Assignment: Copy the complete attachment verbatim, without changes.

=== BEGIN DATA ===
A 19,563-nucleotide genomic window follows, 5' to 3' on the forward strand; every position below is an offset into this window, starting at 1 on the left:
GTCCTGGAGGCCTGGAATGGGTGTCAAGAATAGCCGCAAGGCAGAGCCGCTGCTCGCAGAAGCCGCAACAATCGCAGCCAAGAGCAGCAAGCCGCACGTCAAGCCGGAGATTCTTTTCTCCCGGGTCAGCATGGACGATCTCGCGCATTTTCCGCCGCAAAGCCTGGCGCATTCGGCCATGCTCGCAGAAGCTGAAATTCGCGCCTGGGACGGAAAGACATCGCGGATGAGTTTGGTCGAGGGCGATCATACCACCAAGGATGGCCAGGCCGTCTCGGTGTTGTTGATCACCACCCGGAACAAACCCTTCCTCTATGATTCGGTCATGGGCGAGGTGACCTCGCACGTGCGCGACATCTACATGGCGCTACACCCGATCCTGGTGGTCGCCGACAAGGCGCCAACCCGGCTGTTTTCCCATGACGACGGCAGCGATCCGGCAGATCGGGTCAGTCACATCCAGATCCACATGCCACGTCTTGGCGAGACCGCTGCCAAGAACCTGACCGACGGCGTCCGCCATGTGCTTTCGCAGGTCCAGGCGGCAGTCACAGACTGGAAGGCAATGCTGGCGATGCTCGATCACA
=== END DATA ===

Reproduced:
A 19,563-nucleotide genomic window follows, 5' to 3' on the forward strand; every position below is an offset into this window, starting at 1 on the left:
GTCCTGGAGGCCTGGAATGGGTGTCAAGAATAGCCGCAAGGCAGAGCCGCTGCTCGCAGAAGCCGCAACAATCGCAGCCAAGAGCAGCAAGCCGCACGTCAAGCCGGAGATTCTTTTCTCCCGGGTCAGCATGGACGATCTCGCGCATTTTCCGCCGCAAAGCCTGGCGCATTCGGCCATGCTCGCAGAAGCTGAAATTCGCGCCTGGGACGGAAAGACATCGCGGATGAGTTTGGTCGAGGGCGATCATACCACCAAGGATGGCCAGGCCGTCTCGGTGTTGTTGATCACCACCCGGAACAAACCCTTCCTCTATGATTCGGTCATGGGCGAGGTGACCTCGCACGTGCGCGACATCTACATGGCGCTACACCCGATCCTGGTGGTCGCCGACAAGGCGCCAACCCGGCTGTTTTCCCATGACGACGGCAGCGATCCGGCAGATCGGGTCAGTCACATCCAGATCCACATGCCACGTCTTGGCGAGACCGCTGCCAAGAACCTGACCGACGGCGTCCGCCATGTGCTTTCGCAGGTCCAGGCGGCAGTCACAGACTGGAAGGCAATGCTGGCGATGCTCGATCACA